SACAD: John Heinrichs Scholarly and Creative Activity Days


Far too many juveniles are incarcerated in juvenile correctional facilities, and in some cases, waived into the adult criminal legal system. Life course theory helps explain this pathway as many of these youth grow up in poverty-stricken environments, with restricted access and poor quality of schooling, during which they may experience abuse and neglect, leading them into the school-to-prison pipeline. Likewise, youth experiencing Adverse Childhood Experiences (ACEs)—forms of abuse, neglect, and household dysfunction—endure the additional abuse-to-prison pipeline. Once incarcerated, these youth experience reentry issues when attempting to successfully transition back into their homes and communities. However, this issue starts before these youth even enter the system due to a lack of preventative measures and trauma-informed practices. This cycle is allowed to continue due to, for example, lacking mental health care and evidence-based programs when youth are incarcerated and said to be receiving rehabilitative programs. While there are many issues to this complex set of pathways, there are different measures that can be put into place to allow youth to be more successful.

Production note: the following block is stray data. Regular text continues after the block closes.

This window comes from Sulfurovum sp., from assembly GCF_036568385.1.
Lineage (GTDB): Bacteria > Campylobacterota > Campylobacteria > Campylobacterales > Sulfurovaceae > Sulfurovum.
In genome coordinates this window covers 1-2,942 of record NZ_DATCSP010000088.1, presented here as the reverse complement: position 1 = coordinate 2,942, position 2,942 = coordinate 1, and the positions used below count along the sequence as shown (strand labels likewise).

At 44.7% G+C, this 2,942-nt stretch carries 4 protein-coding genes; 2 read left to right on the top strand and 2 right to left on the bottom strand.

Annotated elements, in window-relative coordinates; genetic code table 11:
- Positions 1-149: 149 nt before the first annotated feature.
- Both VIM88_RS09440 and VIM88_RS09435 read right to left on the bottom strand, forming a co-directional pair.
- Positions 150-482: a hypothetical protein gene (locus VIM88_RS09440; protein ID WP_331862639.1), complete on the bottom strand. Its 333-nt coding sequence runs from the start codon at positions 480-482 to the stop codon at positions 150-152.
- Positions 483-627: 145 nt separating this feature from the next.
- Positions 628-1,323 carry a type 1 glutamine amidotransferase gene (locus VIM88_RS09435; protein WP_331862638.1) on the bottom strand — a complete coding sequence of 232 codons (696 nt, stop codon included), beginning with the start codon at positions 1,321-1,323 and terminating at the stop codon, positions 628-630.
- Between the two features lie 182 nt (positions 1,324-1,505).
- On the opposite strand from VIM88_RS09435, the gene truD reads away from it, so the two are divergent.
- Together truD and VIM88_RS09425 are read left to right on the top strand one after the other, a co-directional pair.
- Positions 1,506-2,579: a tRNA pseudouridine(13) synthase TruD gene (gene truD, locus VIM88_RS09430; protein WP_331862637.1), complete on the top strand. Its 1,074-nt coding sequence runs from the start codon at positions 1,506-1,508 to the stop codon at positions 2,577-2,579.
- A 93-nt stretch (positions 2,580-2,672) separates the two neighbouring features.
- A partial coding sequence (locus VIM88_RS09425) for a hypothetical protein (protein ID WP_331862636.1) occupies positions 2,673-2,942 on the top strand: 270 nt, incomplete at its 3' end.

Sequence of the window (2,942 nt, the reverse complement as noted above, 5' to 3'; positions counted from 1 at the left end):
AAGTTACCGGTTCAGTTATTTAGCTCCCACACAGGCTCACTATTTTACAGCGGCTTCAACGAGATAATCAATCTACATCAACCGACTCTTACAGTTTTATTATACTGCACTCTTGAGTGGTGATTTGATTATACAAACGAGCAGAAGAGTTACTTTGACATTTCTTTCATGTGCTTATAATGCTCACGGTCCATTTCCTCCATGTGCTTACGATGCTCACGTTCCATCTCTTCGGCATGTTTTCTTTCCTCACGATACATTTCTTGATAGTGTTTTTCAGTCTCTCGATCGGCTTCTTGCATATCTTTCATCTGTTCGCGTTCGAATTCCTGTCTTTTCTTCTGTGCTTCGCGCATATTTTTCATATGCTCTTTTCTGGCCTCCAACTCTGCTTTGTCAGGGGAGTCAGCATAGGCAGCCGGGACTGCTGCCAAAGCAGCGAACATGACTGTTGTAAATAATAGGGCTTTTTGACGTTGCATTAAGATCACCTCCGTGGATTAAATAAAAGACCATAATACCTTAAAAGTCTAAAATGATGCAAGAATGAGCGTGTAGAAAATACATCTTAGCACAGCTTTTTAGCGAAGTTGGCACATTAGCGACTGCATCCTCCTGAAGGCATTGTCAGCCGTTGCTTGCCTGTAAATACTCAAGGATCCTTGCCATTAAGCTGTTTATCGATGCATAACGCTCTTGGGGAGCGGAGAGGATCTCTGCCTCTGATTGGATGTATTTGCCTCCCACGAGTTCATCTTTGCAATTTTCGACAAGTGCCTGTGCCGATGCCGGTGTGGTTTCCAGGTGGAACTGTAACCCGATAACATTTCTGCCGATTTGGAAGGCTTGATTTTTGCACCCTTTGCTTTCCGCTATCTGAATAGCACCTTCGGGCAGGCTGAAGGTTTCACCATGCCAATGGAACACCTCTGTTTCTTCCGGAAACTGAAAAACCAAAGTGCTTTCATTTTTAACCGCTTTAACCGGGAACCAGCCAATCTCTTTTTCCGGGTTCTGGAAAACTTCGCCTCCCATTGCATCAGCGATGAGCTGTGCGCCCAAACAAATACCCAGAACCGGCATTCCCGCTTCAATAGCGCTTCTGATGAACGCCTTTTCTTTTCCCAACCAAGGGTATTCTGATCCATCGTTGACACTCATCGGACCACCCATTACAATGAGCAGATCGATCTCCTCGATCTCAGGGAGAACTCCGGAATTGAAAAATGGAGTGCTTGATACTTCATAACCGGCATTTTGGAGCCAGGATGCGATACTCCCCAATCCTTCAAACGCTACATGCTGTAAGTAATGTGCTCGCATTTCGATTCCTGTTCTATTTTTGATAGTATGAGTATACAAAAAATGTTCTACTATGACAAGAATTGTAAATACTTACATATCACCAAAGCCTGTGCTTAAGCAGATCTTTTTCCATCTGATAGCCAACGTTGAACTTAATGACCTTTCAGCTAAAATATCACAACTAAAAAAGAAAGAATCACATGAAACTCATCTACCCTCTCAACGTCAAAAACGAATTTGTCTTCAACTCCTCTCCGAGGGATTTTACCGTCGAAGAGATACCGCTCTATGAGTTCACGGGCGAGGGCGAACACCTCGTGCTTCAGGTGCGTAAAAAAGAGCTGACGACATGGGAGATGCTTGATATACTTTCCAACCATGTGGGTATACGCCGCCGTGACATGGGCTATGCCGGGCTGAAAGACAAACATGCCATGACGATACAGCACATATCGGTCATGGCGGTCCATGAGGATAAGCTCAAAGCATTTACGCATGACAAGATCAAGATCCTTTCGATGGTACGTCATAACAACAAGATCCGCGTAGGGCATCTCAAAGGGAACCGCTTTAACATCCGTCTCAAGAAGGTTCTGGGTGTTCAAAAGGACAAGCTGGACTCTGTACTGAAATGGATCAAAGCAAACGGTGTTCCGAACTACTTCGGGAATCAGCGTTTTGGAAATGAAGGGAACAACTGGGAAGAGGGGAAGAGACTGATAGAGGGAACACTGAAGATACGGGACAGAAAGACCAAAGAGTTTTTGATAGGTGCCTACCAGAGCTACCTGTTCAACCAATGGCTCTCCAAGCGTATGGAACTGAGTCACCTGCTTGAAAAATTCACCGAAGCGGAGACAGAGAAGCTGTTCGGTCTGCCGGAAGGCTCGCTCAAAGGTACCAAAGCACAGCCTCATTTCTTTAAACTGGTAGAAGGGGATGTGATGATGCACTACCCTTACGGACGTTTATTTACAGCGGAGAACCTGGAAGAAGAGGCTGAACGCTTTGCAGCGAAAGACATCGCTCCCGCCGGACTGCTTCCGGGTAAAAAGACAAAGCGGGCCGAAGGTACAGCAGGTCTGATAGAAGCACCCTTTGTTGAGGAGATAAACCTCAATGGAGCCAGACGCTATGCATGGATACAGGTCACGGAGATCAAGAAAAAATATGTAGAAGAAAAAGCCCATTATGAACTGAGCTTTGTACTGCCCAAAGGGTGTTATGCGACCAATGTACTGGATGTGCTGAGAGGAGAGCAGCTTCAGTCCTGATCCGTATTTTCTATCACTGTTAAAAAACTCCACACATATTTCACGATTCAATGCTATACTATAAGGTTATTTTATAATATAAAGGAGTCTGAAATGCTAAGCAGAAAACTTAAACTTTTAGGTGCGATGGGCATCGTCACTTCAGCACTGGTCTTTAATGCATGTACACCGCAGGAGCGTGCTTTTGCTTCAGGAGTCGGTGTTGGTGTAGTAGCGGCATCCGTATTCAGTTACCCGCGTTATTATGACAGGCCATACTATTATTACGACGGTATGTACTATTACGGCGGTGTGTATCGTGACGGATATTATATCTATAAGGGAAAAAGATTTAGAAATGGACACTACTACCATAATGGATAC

Faculty Advisor

April Terry


Criminal Justice

Submission Type

in-person poster




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